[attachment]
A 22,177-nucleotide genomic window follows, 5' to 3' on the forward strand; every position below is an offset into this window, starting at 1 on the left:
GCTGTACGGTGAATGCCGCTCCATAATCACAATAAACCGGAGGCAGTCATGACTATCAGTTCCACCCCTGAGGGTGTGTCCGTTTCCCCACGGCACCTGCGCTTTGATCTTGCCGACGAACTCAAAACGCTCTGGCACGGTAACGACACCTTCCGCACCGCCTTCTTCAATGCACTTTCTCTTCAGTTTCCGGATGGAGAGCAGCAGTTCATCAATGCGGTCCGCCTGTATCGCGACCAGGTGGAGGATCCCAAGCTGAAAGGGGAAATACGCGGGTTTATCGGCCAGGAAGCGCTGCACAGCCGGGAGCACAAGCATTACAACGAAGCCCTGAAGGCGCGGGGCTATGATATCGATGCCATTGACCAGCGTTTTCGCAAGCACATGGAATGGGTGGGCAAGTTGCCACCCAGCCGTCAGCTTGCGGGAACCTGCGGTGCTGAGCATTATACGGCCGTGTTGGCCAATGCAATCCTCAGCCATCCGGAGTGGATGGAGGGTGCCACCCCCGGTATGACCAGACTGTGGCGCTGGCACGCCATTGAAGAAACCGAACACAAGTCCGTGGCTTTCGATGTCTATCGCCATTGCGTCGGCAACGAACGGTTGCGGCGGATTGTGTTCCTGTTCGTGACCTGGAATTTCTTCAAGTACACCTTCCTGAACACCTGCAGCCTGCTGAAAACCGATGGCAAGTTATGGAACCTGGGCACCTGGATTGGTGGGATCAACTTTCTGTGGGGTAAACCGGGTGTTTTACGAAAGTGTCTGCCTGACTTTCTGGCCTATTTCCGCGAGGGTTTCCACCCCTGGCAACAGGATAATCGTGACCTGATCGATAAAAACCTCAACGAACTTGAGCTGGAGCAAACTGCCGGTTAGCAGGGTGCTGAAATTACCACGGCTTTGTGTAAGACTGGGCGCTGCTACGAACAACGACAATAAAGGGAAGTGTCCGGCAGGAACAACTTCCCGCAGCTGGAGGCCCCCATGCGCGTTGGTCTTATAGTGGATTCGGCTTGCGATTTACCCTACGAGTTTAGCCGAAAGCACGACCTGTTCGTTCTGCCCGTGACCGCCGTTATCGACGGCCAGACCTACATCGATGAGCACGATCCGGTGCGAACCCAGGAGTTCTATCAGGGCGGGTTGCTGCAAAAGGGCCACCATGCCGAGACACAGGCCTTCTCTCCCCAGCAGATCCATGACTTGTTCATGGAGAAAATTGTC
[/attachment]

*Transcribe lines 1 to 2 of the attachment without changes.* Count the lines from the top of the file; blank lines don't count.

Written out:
A 22,177-nucleotide genomic window follows, 5' to 3' on the forward strand; every position below is an offset into this window, starting at 1 on the left:
GCTGTACGGTGAATGCCGCTCCATAATCACAATAAACCGGAGGCAGTCATGACTATCAGTTCCACCCCTGAGGGTGTGTCCGTTTCCCCACGGCACCTGCGCTTTGATCTTGCCGACGAACTCAAAACGCTCTGGCACGGTAACGACACCTTCCGCACCGCCTTCTTCAATGCACTTTCTCTTCAGTTTCCGGATGGAGAGCAGCAGTTCATCAATGCGGTCCGCCTGTATCGCGACCAGGTGGAGGATCCCAAGCTGAAAGGGGAAATACGCGGGTTTATCGGCCAGGAAGCGCTGCACAGCCGGGAGCACAAGCATTACAACGAAGCCCTGAAGGCGCGGGGCTATGATATCGATGCCATTGACCAGCGTTTTCGCAAGCACATGGAATGGGTGGGCAAGTTGCCACCCAGCCGTCAGCTTGCGGGAACCTGCGGTGCTGAGCATTATACGGCCGTGTTGGCCAATGCAATCCTCAGCCATCCGGAGTGGATGGAGGGTGCCACCCCCGGTATGACCAGACTGTGGCGCTGGCACGCCATTGAAGAAACCGAACACAAGTCCGTGGCTTTCGATGTCTATCGCCATTGCGTCGGCAACGAACGGTTGCGGCGGATTGTGTTCCTGTTCGTGACCTGGAATTTCTTCAAGTACACCTTCCTGAACACCTGCAGCCTGCTGAAAACCGATGGCAAGTTATGGAACCTGGGCACCTGGATTGGTGGGATCAACTTTCTGTGGGGTAAACCGGGTGTTTTACGAAAGTGTCTGCCTGACTTTCTGGCCTATTTCCGCGAGGGTTTCCACCCCTGGCAACAGGATAATCGTGACCTGATCGATAAAAACCTCAACGAACTTGAGCTGGAGCAAACTGCCGGTTAGCAGGGTGCTGAAATTACCACGGCTTTGTGTAAGACTGGGCGCTGCTACGAACAACGACAATAAAGGGAAGTGTCCGGCAGGAACAACTTCCCGCAGCTGGAGGCCCCCATGCGCGTTGGTCTTATAGTGGATTCGGCTTGCGATTTACCCTACGAGTTTAGCCGAAAGCACGACCTGTTCGTTCTGCCCGTGACCGCCGTTATCGACGGCCAGACCTACATCGATGAGCACGATCCGGTGCGAACCCAGGAGTTCTATCAGGGCGGGTTGCTGCAAAAGGGCCACCATGCCGAGACACAGGCCTTCTCTCCCCAGCAGATCCATGACTTGTTCATGGAGAAAATTGTC